Liberal Journalists at New York Times Spot IRD Black Helicopters Heading for Presbyterian General Assembly
Excerpts from the New York Times:
May 22, 2004
by Laurie Goodstein and David D. Kirkpatrick
As Presbyterians prepare to gather for their General Assembly in Richmond, Va., next month, a band of determined conservatives is advancing a plan to split the church along liberal and orthodox lines. Another divorce proposal shook the United Methodist convention in Pittsburgh earlier this month, while conservative Episcopalians have already broken away to form a dissident network of their own.
In each denomination, the flashpoint is homosexuality, but there is another common denominator as well. In each case, the Institute on Religion and Democracy, a small organization based in Washington, has helped incubate traditionalist insurrections against the liberal politics of the denomination's leaders.
With financing from a handful of conservative donors, including the Scaife family foundations, the Bradley and Olin Foundations and Howard and Roberta Ahmanson's Fieldstead & Company, the 23-year-old institute is now playing a pivotal role in the biggest battle over the future of American Protestantism since churches split over slavery at the time of the Civil War.
The institute has brought together previously disconnected conservative groups within each denomination to share resources and tactics, including forcing heresy trials of gay clergy members, winning seats on judicial committees and urging congregations to withhold money from their denomination's headquarters.
Although the institute has an annual budget of just less than $1 million and a staff of fewer than a dozen, liberals and conservatives alike say it is having an outsized effect on the dynamics of American politics by counteracting the liberal influence of the mainline Protestant churches.
"It's pretty clear that the church elite in the mainline denominations are to the left of the people in the pews," said Diane Knippers, the institute's president and an Episcopalian who helped found the American Anglican Council and now sits on its board.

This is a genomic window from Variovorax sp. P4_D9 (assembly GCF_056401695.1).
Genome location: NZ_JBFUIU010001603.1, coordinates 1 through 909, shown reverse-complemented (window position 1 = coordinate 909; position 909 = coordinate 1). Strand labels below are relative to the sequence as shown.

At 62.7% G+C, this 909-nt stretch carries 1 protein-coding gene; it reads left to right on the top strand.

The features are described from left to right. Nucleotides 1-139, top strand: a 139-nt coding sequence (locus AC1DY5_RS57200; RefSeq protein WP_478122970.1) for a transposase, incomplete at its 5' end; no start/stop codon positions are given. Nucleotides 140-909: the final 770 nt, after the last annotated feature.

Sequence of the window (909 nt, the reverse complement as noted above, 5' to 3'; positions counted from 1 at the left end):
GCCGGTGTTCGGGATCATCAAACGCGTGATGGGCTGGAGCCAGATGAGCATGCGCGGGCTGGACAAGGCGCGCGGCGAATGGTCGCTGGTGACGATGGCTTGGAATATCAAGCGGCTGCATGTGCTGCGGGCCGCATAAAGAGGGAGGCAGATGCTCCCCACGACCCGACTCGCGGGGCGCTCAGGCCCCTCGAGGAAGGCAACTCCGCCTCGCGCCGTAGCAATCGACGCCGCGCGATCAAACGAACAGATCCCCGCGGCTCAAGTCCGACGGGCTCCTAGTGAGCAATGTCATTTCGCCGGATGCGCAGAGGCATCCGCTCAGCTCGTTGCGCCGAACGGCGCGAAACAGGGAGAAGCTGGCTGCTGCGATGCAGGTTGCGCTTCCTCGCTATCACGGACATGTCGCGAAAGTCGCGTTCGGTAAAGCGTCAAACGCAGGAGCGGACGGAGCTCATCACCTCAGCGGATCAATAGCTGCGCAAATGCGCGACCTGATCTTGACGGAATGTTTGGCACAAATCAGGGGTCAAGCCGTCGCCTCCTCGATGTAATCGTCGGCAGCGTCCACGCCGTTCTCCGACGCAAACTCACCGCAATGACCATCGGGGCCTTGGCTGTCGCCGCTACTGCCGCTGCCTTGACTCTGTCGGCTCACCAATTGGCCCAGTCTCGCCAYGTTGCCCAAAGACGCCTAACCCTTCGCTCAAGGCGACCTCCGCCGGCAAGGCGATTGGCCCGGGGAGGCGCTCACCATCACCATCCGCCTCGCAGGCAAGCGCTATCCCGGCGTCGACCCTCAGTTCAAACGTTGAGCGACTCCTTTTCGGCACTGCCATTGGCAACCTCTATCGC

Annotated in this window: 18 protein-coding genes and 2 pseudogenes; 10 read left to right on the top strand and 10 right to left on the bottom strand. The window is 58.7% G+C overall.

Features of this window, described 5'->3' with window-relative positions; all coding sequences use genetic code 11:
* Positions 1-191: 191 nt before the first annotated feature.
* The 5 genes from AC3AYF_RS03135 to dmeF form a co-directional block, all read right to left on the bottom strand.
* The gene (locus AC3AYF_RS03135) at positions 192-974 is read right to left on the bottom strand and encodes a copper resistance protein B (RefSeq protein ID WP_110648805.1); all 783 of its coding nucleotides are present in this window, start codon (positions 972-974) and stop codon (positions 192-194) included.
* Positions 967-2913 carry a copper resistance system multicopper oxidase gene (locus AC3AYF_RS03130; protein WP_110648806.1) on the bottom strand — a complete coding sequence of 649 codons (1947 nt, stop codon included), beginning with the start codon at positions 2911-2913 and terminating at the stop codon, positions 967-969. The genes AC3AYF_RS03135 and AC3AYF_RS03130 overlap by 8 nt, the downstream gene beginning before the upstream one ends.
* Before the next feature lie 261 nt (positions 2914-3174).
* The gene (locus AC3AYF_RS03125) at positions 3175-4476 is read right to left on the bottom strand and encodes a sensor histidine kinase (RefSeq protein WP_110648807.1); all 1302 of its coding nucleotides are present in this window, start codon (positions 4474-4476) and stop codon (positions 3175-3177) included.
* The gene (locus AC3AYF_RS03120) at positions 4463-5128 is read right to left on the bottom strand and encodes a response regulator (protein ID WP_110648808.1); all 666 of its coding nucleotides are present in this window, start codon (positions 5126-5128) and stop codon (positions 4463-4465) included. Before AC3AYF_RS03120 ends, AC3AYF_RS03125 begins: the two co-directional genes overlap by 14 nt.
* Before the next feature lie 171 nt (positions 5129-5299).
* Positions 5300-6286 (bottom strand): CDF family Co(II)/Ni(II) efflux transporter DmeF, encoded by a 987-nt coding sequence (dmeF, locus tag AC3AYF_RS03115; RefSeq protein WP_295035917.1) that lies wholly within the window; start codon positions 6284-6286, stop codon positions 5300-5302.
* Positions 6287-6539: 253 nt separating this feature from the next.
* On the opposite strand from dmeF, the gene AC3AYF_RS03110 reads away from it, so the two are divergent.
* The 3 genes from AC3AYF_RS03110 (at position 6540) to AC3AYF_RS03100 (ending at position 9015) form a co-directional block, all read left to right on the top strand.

The group has often called on conservatives to change the liberal denominations from within, especially in the relatively more conservative Methodist and Presbyterian churches. But Mrs. Knippers said she could support the notion of divorce for irreconcilable differences, albeit perhaps with liberals leaving. "Rather than be embroiled in legal battles in church courts over sexuality, let's find a gracious way to say, 'we will let you leave this system because you believe it violates your conscience.'"
More liberal Protestants argue that the institute's financial backers are interfering with the theological disputes mainly for broader, secular political reasons. "The mainline denominations are a strategic piece on the chess board that the right wing is trying to dominate," said Alfred F. Ross, president and founder of the Institute for Democracy Studies, a liberal New York-based think tank which produced a research report in 2000 on the Institute's influence in the Presbyterian Church.
"It will give them access to three important pieces," said Mr. Ross, a lawyer and former official with the Planned Parenthood Federation. "One is the Sunday pulpit. Two is millions of dollars of capacity internally, with control of church newsletters and pension funds. And three is foreign missions," the agencies that dispense missionaries, and with them their brand of Christianity, around the world.
Ms. Knippers, who spoke during two interviews in the last three months, said that during the 1980's the institute's initial budget of about $300,000 came entirely from a few conservative foundations, including the Scaife family foundations, the Lynde and Harry Bradley Foundation, the John M. Olin Foundation as well as from the Ahmansons' philanthropic arm Fieldstead & Company.
Bill Schambra, director of the Bradley Center at the Hudson Institute and a former director of the Bradley Foundation, one of the biggest conservative donors, said the foundations' supported the institute as part of a broader effort to build a conservative infrastructure after decades of liberal ascendancy had shut out the right.
"The I.R.D. is a kind of parallel universe that upholds the conservative standpoint in the world of religion," Mr. Schambra said. "It is no different in that sense from what the National Association of Scholars is for University Professors or the Federalist Society is for lawyers," he said, referring to two other groups backed by the same foundations.
Now, as Presbyterians prepare for their General Assembly, Alan Wisdom, the institute's Presbyterian director, said that representatives of the institute will be there in force, calling attention to any liberal positions coming out of the church, distributing position papers to delegates and lobbying them in a conservative direction.
Mr. Wisdom said the institute does not support the idea of Presbyterian breakup, and almost no one expects a split at this year's General Assembly. But some conservatives are already drawing up a plan they call "Gracious Separation" to divide the church's assets. "If we don't see significant changes in the next two General Assemblies, I suspect we we are going to see some manifestation of separation," Mr. Williamson of the Lay Committee said. "I hope and pray it would be gracious."
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